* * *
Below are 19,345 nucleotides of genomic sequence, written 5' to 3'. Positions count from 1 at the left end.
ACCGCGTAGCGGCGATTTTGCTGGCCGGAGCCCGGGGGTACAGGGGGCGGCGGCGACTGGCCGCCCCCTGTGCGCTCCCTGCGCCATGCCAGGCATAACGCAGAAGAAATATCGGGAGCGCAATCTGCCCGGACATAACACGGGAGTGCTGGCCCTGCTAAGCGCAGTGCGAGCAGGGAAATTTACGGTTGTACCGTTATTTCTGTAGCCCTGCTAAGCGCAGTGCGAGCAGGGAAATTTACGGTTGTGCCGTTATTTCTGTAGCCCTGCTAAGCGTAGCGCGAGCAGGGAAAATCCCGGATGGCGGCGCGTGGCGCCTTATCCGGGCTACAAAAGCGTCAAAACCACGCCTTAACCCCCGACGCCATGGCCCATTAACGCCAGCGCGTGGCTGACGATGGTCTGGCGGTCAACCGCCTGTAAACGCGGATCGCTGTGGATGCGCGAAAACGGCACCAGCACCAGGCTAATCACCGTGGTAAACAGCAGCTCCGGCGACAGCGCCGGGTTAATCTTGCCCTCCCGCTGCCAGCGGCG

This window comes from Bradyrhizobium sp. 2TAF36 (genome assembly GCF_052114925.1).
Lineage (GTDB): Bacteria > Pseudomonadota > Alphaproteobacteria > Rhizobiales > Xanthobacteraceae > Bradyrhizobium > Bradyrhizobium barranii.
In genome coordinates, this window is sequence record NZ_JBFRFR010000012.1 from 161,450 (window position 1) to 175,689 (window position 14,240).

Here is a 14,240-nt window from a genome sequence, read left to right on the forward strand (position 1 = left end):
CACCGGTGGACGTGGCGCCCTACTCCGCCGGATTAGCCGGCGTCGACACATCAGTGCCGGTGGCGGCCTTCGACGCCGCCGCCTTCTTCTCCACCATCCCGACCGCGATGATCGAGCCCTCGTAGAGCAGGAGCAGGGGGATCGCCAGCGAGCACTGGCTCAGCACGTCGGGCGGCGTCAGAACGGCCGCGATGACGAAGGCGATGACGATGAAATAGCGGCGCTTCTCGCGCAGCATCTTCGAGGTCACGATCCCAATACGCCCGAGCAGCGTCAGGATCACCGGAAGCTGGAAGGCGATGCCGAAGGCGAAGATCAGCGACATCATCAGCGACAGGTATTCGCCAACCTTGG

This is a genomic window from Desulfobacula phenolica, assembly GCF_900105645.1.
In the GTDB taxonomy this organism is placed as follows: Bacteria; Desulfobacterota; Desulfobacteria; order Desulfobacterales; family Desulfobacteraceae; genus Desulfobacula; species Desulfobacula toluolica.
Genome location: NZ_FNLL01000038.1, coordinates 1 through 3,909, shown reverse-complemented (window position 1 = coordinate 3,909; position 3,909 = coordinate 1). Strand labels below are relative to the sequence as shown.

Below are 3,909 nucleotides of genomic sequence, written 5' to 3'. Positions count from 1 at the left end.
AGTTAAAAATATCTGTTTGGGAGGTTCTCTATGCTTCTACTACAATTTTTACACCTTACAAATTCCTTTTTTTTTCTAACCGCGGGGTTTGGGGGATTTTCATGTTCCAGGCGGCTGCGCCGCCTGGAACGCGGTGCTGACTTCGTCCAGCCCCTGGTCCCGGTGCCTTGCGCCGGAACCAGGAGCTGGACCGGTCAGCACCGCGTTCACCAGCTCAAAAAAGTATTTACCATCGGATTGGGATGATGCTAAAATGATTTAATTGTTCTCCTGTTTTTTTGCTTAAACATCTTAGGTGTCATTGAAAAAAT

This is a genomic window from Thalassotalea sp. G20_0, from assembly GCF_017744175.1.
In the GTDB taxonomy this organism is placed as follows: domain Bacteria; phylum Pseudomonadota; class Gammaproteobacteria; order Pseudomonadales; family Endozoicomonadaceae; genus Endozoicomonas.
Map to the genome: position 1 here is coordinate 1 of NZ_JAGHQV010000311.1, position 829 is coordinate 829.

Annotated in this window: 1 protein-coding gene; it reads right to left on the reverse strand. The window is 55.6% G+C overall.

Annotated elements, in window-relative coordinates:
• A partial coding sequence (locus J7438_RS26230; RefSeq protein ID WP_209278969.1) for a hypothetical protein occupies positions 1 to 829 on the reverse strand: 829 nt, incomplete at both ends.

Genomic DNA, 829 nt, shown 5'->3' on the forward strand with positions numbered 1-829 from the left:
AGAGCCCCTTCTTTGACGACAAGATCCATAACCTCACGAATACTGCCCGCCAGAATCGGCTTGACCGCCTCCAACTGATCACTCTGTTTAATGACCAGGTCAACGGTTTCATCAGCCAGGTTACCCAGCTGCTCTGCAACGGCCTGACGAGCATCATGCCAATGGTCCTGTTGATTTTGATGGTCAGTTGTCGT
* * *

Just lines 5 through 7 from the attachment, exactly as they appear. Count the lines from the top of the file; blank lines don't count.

In genome coordinates, this window is sequence record NZ_JBFRFR010000012.1 from 161,450 (window position 1) to 175,689 (window position 14,240).

Here is a 14,240-nt window from a genome sequence, read left to right on the forward strand (position 1 = left end):
CACCGGTGGACGTGGCGCCCTACTCCGCCGGATTAGCCGGCGTCGACACATCAGTGCCGGTGGCGGCCTTCGACGCCGCCGCCTTCTTCTCCACCATCCCGACCGCGATGATCGAGCCCTCGTAGAGCAGGAGCAGGGGGATCGCCAGCGAGCACTGGCTCAGCACGTCGGGCGGCGTCAGAACGGCCGCGATGACGAAGGCGATGACGATGAAATAGCGGCGCTTCTCGCGCAGCATCTTCGAGGTCACGATCCCAATACGCCCGAGCAGCGTCAGGATCACCGGAAGCTGGAAGGCGATGCCGAAGGCGAAGATCAGCGACATCATCAGCGACAGGTATTCGCCAACCTTGG